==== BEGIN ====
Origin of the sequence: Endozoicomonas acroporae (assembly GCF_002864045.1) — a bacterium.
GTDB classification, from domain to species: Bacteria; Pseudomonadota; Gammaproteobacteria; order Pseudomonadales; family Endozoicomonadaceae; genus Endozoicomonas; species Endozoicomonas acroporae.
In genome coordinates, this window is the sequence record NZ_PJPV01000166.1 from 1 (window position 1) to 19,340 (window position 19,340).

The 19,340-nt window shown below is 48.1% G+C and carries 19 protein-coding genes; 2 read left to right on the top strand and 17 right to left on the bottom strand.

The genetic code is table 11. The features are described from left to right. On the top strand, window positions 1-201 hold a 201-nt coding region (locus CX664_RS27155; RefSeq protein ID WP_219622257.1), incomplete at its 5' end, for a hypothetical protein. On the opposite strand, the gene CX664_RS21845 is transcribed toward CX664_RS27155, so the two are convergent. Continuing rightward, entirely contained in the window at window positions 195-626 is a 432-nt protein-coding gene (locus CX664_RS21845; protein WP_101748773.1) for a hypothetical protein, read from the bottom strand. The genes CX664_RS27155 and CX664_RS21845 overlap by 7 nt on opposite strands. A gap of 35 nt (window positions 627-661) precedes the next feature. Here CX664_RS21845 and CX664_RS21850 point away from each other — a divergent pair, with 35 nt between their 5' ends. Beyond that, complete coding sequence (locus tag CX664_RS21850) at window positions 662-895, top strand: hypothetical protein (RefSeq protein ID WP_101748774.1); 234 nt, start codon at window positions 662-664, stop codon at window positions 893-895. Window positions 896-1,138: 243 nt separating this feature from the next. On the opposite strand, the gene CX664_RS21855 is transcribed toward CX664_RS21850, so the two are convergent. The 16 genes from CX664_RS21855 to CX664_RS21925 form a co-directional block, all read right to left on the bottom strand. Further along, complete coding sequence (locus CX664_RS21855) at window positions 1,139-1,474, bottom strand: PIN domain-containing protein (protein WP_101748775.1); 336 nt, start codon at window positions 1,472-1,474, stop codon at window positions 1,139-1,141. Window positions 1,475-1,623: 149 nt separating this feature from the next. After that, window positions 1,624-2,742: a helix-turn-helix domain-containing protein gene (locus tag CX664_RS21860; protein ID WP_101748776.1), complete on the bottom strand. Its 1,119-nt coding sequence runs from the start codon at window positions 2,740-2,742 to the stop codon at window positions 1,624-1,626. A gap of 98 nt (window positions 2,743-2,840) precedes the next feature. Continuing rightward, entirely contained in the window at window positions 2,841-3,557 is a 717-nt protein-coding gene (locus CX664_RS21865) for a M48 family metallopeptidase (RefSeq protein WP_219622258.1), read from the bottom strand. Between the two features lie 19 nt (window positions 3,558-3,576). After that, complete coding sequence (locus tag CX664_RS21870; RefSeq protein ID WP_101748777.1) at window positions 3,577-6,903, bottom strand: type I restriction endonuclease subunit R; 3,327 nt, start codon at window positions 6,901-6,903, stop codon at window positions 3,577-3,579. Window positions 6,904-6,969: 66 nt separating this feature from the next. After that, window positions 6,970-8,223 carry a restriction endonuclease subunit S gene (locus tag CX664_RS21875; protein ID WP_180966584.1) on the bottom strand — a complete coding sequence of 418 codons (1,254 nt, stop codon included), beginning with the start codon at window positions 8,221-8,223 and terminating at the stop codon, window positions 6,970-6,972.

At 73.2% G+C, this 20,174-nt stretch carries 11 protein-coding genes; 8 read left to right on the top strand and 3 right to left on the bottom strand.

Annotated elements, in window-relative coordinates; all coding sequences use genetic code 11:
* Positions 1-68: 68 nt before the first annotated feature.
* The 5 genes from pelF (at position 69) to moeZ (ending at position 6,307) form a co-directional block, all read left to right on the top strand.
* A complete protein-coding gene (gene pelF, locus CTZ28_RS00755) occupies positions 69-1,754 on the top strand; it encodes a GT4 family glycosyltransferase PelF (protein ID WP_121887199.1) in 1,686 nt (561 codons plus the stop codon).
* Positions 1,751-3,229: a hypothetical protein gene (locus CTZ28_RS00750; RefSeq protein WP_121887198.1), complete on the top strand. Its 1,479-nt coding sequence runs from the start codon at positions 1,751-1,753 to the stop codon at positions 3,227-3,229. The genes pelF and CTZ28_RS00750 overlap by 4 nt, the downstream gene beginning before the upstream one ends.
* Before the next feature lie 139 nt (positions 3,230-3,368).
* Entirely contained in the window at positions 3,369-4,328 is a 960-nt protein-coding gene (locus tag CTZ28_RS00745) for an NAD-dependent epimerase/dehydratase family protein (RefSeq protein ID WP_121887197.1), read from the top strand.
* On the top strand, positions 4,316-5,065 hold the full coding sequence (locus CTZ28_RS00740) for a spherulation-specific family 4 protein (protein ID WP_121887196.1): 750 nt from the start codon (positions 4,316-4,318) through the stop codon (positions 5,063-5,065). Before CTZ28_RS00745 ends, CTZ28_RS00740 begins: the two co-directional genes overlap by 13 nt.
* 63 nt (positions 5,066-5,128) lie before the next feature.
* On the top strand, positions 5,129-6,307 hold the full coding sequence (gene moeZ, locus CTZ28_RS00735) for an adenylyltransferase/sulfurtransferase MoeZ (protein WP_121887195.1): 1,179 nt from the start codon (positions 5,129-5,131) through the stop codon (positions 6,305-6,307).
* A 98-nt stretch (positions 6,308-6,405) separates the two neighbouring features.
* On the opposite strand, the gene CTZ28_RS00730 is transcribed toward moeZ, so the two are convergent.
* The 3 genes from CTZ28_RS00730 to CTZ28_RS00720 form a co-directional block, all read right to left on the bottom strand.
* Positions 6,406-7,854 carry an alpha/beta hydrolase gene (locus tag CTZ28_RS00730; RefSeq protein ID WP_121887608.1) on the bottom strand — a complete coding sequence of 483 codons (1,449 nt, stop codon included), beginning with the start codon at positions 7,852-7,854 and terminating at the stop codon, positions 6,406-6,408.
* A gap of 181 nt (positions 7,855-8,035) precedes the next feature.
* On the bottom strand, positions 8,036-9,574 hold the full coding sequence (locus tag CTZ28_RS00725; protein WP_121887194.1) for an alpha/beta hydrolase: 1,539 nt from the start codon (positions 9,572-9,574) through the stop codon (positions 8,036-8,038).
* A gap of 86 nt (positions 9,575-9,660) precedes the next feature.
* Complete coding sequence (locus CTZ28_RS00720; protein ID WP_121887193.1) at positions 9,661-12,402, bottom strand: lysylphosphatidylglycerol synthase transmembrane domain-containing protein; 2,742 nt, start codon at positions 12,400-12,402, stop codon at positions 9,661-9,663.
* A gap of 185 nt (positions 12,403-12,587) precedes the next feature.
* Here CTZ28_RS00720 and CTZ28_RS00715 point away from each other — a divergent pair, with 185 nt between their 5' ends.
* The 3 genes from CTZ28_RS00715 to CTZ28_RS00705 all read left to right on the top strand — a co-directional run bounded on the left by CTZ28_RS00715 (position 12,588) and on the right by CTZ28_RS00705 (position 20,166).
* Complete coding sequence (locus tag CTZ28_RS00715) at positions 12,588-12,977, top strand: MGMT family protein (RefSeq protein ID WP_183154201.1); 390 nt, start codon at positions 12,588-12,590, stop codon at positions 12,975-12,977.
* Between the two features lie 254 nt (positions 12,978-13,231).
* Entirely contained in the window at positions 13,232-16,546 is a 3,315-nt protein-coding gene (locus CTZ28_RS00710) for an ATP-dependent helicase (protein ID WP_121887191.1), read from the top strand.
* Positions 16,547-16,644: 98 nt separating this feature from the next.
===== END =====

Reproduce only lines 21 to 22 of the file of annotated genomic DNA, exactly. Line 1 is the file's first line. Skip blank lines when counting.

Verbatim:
* A gap of 181 nt (positions 7,855-8,035) precedes the next feature.
* On the bottom strand, positions 8,036-9,574 hold the full coding sequence (locus tag CTZ28_RS00725; protein WP_121887194.1) for an alpha/beta hydrolase: 1,539 nt from the start codon (positions 9,572-9,574) through the stop codon (positions 8,036-8,038).